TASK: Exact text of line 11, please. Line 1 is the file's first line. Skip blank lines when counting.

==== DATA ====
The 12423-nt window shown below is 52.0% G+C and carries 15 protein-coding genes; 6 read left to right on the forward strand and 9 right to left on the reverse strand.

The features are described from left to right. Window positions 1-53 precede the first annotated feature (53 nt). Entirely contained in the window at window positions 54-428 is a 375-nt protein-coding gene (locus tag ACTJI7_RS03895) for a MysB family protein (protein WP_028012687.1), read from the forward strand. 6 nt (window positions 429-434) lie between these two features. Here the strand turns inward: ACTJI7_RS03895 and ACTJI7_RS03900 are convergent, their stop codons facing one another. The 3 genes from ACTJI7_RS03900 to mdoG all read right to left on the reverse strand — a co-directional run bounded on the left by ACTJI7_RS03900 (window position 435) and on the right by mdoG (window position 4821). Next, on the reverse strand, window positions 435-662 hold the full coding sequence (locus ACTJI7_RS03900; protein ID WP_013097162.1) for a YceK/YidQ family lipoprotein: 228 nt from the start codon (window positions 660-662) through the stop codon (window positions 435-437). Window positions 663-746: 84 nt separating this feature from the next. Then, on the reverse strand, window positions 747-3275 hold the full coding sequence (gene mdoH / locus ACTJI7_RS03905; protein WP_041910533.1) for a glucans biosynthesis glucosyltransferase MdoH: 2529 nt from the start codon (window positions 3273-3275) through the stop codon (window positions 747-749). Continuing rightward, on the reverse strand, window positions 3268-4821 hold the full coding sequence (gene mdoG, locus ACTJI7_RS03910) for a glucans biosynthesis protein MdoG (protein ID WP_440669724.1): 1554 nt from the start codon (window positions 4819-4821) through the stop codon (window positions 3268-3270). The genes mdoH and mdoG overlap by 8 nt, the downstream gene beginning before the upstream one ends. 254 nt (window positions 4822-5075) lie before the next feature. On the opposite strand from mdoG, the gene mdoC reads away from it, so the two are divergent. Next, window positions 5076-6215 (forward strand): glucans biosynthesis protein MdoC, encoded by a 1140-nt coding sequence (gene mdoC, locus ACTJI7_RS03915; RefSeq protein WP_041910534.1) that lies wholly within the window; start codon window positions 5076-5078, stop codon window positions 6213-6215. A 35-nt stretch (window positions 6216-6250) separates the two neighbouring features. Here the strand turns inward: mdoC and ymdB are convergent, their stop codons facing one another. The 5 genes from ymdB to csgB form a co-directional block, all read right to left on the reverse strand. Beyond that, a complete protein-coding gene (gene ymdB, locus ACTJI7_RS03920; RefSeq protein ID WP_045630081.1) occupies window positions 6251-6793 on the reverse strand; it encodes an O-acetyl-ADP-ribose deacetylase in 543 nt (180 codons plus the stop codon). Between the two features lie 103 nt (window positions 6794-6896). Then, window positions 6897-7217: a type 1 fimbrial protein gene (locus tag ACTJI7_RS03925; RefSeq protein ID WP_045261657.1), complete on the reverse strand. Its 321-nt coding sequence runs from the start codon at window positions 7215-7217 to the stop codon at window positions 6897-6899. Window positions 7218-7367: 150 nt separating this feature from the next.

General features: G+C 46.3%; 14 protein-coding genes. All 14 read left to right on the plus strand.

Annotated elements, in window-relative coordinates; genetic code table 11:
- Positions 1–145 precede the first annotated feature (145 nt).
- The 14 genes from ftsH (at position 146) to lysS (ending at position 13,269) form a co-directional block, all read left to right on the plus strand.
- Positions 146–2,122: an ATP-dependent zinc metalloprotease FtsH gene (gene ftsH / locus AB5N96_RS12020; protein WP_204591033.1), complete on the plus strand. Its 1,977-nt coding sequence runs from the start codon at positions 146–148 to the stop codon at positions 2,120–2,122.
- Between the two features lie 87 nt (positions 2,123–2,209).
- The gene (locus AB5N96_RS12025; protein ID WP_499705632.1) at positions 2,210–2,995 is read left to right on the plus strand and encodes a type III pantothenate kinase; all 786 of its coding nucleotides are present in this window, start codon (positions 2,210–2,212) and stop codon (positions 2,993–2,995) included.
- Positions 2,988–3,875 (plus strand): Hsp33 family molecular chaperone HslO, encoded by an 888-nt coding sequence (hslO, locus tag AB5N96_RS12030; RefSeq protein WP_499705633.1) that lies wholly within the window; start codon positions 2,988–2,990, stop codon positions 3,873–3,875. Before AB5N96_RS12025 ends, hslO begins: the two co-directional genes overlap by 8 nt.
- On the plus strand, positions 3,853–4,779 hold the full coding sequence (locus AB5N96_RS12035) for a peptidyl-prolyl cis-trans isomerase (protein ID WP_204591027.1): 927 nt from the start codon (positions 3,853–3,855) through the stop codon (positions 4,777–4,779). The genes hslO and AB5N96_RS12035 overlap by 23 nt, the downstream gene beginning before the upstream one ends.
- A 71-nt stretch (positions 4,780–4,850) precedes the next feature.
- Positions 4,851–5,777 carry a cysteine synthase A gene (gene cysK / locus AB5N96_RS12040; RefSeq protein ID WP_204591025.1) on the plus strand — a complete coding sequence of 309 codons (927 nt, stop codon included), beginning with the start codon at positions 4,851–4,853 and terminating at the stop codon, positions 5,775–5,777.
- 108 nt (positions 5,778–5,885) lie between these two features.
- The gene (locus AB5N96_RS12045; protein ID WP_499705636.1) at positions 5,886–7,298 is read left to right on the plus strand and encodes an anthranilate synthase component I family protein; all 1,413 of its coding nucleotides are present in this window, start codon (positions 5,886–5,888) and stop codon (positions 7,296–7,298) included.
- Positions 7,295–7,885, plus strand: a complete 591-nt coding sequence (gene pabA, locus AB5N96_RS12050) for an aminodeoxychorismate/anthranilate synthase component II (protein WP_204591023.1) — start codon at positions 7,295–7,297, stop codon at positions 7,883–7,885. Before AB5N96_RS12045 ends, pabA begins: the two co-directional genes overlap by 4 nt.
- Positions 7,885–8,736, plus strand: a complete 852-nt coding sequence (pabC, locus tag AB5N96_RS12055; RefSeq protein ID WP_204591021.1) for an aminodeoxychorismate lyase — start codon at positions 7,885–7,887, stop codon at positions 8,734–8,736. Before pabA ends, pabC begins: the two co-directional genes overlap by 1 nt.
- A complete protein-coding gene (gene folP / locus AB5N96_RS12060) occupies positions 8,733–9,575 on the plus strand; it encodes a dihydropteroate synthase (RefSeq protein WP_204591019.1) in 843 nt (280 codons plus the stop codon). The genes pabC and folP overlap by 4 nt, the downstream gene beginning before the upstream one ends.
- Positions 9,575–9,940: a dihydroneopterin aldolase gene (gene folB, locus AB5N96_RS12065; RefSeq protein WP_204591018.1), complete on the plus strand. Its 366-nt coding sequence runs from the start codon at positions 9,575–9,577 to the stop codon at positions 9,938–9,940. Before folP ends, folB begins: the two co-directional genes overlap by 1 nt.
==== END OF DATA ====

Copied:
- On the plus strand, positions 3,853–4,779 hold the full coding sequence (locus AB5N96_RS12035) for a peptidyl-prolyl cis-trans isomerase (protein ID WP_204591027.1): 927 nt from the start codon (positions 3,853–3,855) through the stop codon (positions 4,777–4,779). The genes hslO and AB5N96_RS12035 overlap by 23 nt, the downstream gene beginning before the upstream one ends.